Part 4 of Aaron Swartz’s Raw Nerve series. Raw Nerve on read+reflect.
Exercise is painful, and if we set out to simply avoid pain, we’d never exercise. But we keep exercising because we know in the long run that exercise is positive and makes us healthier and whatnot.
That’s a big difference, because this long-term thinking allows us to push through the pain, and the pain almost becomes pleasure—when we encounter pain, we know we are getting better.
Psychological pain is like that too. Things we don’t want to think about, things we don’t want to deal with, the most important ones seem to be the ones we avoid since they’re painful. With those things, the stakes are high and we try to avoid dealing with them.
He quotes Ray Dalio:
It is a fundamental law of nature that to evolve one has to push one’s limits, which is painful, in order to gain strength—whether it’s in the form of lifting weights, facing problems head-on, or in any other way. Nature gave us pain as a messaging device to tell us that we are approaching, or that we have exceeded, our limits in some way. At the same time, nature made the process of getting stronger require us to push our limits. Gaining strength is the adaptation process of the body and the mind to encountering one’s limits, which is painful. In other words, both pain and strength typically result from encountering one’s barriers. When we encounter pain, we are at an important juncture in our decision-making process.
So, instead of avoiding pain, realize that it makes us stronger. And when we encounter pain, it’s another chance for us to get stronger. And when we push through pain, we’re getting stronger.
In agile software development, there’s an idea which is: if it hurts, do it more often. Used herein is the example of merging code in software, where two different people worked on it. If we leave it for last and procrastinate the merge, it’s a huge ordeal which cyclicly gets more and more postponed. Agile says: do it more often. And a hundred micro-merges is less painful than one mega-merge.
So, don’t run from the pain. What really makes us anxious is the important things that trigger a fight-or-flight response. Instead of running from the pain, see it as an opportunity to get better and stronger. See the pain as a long-term pleasure. Start small, and just think about what causes you pain at first, then figure out how to attack it.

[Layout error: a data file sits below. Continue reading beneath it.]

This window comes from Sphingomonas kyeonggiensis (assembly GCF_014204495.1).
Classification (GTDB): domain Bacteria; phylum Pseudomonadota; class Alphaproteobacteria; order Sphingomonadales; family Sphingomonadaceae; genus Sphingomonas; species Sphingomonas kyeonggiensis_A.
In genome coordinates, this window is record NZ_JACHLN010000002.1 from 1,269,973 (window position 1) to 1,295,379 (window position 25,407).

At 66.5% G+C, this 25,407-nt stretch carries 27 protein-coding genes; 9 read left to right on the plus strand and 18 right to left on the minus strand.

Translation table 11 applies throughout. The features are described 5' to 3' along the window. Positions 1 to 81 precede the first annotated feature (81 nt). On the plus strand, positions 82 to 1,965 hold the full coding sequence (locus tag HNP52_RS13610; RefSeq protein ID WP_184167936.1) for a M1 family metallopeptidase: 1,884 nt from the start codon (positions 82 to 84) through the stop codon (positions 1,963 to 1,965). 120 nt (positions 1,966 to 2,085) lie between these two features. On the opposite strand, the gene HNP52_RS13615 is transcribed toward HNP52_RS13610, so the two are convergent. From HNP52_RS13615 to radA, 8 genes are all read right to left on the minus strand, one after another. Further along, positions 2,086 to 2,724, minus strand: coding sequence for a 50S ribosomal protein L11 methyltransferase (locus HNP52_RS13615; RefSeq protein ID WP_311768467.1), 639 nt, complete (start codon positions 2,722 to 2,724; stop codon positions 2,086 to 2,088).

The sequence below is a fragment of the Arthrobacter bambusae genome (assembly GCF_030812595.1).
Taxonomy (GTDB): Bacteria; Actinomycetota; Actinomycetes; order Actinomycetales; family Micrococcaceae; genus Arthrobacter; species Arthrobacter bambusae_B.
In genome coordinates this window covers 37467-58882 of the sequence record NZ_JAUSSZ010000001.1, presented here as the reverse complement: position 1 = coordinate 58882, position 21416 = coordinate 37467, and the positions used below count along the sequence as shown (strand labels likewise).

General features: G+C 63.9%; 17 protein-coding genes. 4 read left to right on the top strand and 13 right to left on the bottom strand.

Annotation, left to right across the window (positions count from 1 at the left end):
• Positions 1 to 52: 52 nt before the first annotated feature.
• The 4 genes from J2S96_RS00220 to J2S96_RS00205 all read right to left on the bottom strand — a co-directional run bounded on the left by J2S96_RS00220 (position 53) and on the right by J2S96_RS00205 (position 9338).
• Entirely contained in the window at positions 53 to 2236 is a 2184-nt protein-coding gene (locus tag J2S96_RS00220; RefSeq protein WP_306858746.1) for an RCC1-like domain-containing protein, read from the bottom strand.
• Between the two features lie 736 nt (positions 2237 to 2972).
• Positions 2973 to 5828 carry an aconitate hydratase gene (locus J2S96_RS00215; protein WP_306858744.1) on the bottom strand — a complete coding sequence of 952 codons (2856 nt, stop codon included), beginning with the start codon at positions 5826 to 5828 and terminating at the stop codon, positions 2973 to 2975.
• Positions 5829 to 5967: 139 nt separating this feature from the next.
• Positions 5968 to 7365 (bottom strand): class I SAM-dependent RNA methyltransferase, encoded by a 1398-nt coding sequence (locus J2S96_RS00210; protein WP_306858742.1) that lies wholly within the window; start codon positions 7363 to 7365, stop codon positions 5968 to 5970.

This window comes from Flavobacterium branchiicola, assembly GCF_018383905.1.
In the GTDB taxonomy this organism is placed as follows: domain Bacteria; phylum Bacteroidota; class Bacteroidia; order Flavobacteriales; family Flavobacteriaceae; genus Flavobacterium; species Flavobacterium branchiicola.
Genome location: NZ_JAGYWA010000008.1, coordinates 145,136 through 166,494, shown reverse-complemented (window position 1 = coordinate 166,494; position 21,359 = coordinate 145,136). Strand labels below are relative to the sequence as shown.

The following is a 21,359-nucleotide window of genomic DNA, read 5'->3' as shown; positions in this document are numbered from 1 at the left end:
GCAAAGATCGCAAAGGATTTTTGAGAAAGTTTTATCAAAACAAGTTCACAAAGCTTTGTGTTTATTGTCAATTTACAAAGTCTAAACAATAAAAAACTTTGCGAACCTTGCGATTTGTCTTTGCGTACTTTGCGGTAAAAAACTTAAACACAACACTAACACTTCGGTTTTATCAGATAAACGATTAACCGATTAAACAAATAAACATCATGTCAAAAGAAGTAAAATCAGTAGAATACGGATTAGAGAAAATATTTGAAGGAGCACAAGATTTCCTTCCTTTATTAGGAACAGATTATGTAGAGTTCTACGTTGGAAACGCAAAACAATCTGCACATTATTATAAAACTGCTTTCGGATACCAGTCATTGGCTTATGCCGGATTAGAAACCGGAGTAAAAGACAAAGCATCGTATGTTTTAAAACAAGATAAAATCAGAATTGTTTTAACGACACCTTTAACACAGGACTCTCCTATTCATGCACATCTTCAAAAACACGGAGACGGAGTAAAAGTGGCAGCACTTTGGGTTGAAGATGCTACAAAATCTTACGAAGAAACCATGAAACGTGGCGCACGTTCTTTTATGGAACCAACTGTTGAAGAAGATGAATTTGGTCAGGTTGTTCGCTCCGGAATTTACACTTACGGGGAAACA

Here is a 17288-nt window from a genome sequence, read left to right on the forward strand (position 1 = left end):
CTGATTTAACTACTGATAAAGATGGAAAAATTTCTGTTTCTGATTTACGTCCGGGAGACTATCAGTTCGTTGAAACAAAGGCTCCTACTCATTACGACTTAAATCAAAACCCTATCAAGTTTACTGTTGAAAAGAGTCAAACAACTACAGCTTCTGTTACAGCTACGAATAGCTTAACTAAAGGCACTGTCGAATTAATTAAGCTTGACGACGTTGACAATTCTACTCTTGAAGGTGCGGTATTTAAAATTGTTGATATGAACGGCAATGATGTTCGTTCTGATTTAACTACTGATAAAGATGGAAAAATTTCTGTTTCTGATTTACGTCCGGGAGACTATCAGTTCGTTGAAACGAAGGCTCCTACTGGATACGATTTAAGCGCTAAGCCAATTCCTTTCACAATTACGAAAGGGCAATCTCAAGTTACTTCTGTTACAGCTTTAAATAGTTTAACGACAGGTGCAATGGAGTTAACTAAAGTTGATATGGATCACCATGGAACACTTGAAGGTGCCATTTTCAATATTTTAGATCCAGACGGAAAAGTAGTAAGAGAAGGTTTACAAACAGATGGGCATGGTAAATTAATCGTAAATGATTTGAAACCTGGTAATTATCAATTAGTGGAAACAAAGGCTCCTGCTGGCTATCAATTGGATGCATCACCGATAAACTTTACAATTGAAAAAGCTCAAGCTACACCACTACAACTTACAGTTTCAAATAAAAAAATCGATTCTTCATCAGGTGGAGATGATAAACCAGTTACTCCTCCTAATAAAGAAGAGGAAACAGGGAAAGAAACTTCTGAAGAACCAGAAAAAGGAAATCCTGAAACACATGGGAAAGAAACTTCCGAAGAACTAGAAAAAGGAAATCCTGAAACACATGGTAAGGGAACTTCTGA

Next time you start feeling that feeling, that sense of pain from deep in your head that tells you to avoid a subject — ignore it. Lean into the pain instead. You’ll be glad you did.
Leaning into the pain is an extension of the idea of getting out of your comfort zone. The only way that we develop is when we go outside our comfort zone. And naturally, like Ray says, it causes pain. But the pain should be an indicator that you’re really outside of your comfort zone.
This “juncture in our decision-making process” that we encounter when we encounter pain is essential: it is the fork in the road where we decide whether or not to go through with it all. When we feel a bit of the pain that accompanies the pursuit of the task at hand.
I’ve been trying to adopt this idea for the past six or seven months of traveling. I think that we have to have a balance of facing pain and enjoying pleasure, but we should be leaning in one direction or another. I picked facing pain. And here and there, now and then, I decide to go to that city that I’m a bit scared of going to. Do that 6-hour hike that I know will wreck me. Go and socialize when I’m not feeling totally there.
And it’s such a huge part of why I’ve been so happy with my travels: because those things that were painful to do have also turned into the most fulfilling things that I’ve done.
Pain is an indicator that something outside the ordinary is going on. When you’re pursuing something new, it indicates that you’re stepping outside of your comfort zone. And we should be making a habit out of recognizing when we feel this pain and accept it, and even let it push us forward.
In general, I think we should cultivate a habit of being more accepting of pushing forward. We don’t have to do it every second of every minute of every day—we lose comfort, which I think is important—but we should also make sure that we are actually regularly moving forward. And maybe then, if we do that, and if we lean into the pain, we can spend time becoming better people instead of running away from the important things we don’t want to face.